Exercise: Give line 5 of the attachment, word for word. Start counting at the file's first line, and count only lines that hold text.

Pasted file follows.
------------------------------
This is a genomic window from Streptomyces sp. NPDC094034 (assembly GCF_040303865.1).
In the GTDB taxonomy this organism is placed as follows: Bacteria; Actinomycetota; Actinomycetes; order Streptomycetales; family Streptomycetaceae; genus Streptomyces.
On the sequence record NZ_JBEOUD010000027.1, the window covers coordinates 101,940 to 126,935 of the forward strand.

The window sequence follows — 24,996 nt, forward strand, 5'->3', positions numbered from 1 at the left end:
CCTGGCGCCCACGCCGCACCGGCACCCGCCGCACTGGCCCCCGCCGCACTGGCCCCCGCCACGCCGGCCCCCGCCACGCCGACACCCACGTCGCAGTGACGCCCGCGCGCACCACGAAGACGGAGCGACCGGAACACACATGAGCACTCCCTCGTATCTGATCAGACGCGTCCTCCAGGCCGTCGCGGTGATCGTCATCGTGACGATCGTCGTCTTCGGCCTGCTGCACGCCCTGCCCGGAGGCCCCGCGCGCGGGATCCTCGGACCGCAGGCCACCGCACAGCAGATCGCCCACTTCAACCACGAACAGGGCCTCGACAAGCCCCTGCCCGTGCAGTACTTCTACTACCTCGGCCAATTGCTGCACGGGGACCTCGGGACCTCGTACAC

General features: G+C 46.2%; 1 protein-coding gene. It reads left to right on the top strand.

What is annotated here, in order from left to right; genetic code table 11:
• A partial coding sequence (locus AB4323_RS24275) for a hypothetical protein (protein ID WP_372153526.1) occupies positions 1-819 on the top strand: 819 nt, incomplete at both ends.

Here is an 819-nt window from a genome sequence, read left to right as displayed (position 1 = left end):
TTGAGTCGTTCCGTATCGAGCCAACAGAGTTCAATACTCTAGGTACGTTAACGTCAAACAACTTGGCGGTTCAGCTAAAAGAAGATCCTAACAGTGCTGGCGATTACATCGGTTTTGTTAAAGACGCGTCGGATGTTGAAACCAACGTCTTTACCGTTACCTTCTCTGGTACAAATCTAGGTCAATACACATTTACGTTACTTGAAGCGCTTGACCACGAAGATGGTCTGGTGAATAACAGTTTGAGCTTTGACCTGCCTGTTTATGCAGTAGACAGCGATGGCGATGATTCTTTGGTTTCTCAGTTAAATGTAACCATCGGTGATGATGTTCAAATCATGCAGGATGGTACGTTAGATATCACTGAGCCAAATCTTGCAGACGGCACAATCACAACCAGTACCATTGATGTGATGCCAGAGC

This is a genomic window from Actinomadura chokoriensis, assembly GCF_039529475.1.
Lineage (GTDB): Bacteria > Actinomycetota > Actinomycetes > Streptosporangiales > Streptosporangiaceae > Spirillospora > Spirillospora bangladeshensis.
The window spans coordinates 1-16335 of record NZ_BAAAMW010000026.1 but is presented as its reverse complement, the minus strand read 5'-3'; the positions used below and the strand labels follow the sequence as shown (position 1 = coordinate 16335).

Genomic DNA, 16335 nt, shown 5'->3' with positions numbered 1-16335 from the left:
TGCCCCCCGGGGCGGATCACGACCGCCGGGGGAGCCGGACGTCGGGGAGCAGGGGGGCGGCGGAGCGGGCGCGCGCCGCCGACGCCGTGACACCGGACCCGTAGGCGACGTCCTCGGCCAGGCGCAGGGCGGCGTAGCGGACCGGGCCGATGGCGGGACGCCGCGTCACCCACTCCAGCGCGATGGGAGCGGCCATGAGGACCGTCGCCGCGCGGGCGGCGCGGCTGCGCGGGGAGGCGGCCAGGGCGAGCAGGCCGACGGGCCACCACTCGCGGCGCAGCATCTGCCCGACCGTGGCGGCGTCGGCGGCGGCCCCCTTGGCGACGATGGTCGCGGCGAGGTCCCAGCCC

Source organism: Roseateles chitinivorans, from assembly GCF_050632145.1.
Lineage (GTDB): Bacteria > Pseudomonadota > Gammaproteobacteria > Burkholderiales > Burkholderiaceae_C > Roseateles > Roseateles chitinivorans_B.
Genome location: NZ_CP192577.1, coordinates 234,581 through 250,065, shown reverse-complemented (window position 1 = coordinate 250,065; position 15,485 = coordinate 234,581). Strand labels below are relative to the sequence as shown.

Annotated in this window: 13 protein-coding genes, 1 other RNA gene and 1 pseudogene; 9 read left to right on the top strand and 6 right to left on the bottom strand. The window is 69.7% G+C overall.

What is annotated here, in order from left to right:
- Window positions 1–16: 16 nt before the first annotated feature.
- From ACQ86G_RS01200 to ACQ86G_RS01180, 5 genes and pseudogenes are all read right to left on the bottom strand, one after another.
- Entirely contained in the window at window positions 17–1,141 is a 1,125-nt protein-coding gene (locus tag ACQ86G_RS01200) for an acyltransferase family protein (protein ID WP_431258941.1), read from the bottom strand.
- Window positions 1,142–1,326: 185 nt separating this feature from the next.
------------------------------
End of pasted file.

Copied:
CCTGGCGCCCACGCCGCACCGGCACCCGCCGCACTGGCCCCCGCCGCACTGGCCCCCGCCACGCCGGCCCCCGCCACGCCGACACCCACGTCGCAGTGACGCCCGCGCGCACCACGAAGACGGAGCGACCGGAACACACATGAGCACTCCCTCGTATCTGATCAGACGCGTCCTCCAGGCCGTCGCGGTGATCGTCATCGTGACGATCGTCGTCTTCGGCCTGCTGCACGCCCTGCCCGGAGGCCCCGCGCGCGGGATCCTCGGACCGCAGGCCACCGCACAGCAGATCGCCCACTTCAACCACGAACAGGGCCTCGACAAGCCCCTGCCCGTGCAGTACTTCTACTACCTCGGCCAATTGCTGCACGGGGACCTCGGGACCTCGTACAC